I want excellence. I want opportunities.

I’m the mother of a 17 1/2 year old girl with special needs. As I watch Adina’s peers without disabilities graduate from high school this month, going on to mechina or the army, my heart aches. What future awaits my daughter? She has another 3 years to go in the Israeli special education system. And then what?  Where are her Mechina programs, army options, college track?

vinnyAdina started out by being individually included in neighborhood preschools and elementary school until fourth grade, when she expressed that she was tired of always being “on the side”. We transferred her to special education – Tidhar – a wonderful school for children with severe learning disabilities, as well as emotional and behavioral issues in Jerusalem. She had three excellent years there. But since then, she hasn’t yet found a place that truly answers her emotional needs.

And yet, the bigger question is what happens after the school years? Adina loves to work with babies, horses and dogs – she’s a good worker. Where is the vocational school that will train her to do these jobs, truly believing her capable of hard work and giving her the emotional support she needs to succeed as well as the social framework that a young person craves? Where are the adult education frameworks, and college programs for young adults with special needs, like Adina? Don’t they also deserve to continue their formal education, just like everyone else? Where are the job opportunities for these capable young people?  They are part of our society, even if they think or move a bit slower than most of the rest of us.

For example, the Jerusalem municipality should have a certain number of places set aside for people with disabilities – cognitive and physical – in its city programs. Imagine if the municipality, when planning a complex of discounted studios for artists, set aside a studio or two for artists with special needs. Nobody wants or needs a “Festival Tsamid” – a separate municipal festival for people with disabilities – that just emphasizes difference. It’s condescending, wastes public funds that should be spent on quality services and ultimately and is of no interest to anyone in the broader society.

I want opportunities, excellent opportunities for my daughter. I want people to see and really understand what she CAN do and not only focus on her limitations. Stop separating and feeling sorry for the person with cognitive disabilities! Instead, stretch your mind and open your eyes to believe in that person’s abilities and her inherent right to be an integral part of society. That will benefit the person with cognitive disabilities and even more, will strengthen our society.

It’s time to think about finding a way to integrate people with cognitive disabilities into every walk of life, naturally.  Cafe Aroma does it on a national level. Why can’t the government? It’s not because of limited budgets, it’s because of limited thinking.

More must be done for kids with disabilities

Original article from the Israel Hayom Newsletter on Monday February 25, 2013. By Miriam Avraham and Beth Steinberg.

February is Jewish Disabilities Awareness Month, a time when Jews around the world come together publicly to raise awareness and support for people with disabilities and their families. In Israel as well as worldwide, families and children are isolated and marginalized by disability; in their synagogues, schools, neighborhoods and workplaces. Fear, inadequate education, as well as a lack of meaningful opportunities for integration, prevent understanding and connection between people, an effort which must begin in childhood.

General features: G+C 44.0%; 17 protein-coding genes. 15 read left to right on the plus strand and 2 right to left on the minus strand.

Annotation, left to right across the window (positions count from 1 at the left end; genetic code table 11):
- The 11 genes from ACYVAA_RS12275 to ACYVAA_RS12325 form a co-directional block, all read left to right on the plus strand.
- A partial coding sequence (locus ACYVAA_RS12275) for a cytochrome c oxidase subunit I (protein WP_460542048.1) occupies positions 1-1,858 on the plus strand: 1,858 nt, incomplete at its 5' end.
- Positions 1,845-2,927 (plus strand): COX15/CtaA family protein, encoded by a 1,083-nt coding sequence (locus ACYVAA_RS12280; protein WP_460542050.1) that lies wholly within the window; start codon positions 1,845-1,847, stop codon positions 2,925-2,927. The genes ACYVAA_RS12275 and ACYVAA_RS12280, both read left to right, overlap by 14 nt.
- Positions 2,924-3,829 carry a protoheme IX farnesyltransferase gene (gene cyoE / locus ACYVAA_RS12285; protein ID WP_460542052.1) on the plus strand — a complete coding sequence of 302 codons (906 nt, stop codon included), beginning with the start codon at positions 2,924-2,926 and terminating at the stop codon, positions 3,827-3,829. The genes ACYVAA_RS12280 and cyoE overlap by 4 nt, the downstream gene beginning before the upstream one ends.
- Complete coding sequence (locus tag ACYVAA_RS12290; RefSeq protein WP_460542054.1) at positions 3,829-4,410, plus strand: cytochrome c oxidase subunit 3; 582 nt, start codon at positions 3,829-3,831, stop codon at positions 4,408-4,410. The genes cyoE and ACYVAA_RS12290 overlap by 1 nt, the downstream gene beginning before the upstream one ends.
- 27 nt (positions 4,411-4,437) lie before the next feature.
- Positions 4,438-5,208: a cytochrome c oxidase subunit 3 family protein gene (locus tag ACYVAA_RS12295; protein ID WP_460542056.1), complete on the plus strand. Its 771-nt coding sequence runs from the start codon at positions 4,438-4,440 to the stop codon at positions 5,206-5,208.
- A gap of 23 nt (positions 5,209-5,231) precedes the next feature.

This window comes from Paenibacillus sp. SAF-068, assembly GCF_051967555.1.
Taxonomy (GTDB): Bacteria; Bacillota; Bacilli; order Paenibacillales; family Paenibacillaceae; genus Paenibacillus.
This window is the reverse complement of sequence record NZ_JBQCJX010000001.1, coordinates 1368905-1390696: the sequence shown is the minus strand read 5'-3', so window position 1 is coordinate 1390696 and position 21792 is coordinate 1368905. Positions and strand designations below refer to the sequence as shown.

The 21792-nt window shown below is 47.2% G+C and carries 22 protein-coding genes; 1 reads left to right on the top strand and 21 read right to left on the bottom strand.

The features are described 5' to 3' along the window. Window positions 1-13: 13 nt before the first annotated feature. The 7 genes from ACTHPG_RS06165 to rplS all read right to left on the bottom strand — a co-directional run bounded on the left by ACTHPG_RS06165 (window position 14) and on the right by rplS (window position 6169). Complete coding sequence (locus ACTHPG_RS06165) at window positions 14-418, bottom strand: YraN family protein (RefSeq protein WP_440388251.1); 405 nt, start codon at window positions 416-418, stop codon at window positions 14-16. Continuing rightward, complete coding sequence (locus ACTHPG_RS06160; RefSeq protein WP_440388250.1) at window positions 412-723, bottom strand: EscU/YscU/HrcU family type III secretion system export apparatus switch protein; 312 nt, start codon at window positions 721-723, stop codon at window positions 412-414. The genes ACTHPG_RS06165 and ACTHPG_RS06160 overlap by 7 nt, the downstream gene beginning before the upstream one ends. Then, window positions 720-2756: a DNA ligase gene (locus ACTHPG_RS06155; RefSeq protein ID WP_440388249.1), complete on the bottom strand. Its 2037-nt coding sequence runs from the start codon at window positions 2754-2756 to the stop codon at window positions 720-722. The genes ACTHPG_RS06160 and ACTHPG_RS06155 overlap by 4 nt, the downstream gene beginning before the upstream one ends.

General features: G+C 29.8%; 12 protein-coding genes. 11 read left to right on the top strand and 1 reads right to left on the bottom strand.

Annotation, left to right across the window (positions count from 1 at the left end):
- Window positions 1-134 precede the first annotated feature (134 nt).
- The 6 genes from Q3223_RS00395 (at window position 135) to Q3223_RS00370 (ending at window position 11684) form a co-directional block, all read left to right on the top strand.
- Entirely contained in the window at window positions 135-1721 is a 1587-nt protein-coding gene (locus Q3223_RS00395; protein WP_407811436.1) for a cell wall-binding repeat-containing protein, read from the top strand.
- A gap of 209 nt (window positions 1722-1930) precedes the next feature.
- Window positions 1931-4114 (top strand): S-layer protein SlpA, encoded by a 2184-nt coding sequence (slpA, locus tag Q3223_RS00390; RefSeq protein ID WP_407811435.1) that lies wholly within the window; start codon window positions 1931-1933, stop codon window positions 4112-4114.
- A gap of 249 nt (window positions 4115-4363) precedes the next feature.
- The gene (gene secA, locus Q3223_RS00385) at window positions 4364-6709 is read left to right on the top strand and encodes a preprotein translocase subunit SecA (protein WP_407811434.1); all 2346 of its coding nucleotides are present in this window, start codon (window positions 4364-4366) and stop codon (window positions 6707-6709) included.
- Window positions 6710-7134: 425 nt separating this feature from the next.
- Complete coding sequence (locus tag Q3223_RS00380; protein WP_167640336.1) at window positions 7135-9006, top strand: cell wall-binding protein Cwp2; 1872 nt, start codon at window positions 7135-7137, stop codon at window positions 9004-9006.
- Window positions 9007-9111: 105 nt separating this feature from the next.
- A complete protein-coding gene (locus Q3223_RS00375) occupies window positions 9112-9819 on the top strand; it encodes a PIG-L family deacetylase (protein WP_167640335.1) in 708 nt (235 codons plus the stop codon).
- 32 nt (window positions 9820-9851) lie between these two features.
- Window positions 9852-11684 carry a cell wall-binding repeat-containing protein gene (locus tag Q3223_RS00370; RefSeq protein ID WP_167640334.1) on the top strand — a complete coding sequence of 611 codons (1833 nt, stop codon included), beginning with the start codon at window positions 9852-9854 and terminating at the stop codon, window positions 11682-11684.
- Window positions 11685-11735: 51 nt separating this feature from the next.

For Israeli families coping with disability, February is an anxious month as the lengthy Passover vacation looms only a few weeks away. Parents are faced with an impossible situation — close to three weeks of school vacation, with limited or no programs available for kids with special needs who can’t be left alone at home to cope like their typically developing peers.

And it’s not just during Passover vacation that this issue complicates the lives of families. Children and teens with special needs are in need of quality informal education programs year-round, especially during longer school vacations.

Who gets needed services in this country? Children with more significant disabilities benefit from longer school days and shorter school vacations but there’s a whole population of children and teens with special needs, many of whom are educated in special education frameworks, who are considered less needy by the Ministry of Education and the Ministry of Welfare. This population often lacks traditional developmental labels to describe their needs — they receive fewer services and their school schedules are much like those of typically developing children. After school and camp programs meant for typical kids don’t work for this group, which requires a more structured environment and individualized attention.

The issue is further complicated by government funding resources that are determined per child and per disability, an approach that often precludes inclusion of any kind. It’s simply easier to keep kids segregated according to their disabilities — in school and in after-school programs. With this model in place, after school often consists of a class of kids who are bussed to a local community center, or provided with activities in the building where they spent most of their day, an approach that limits all children socially and developmentally.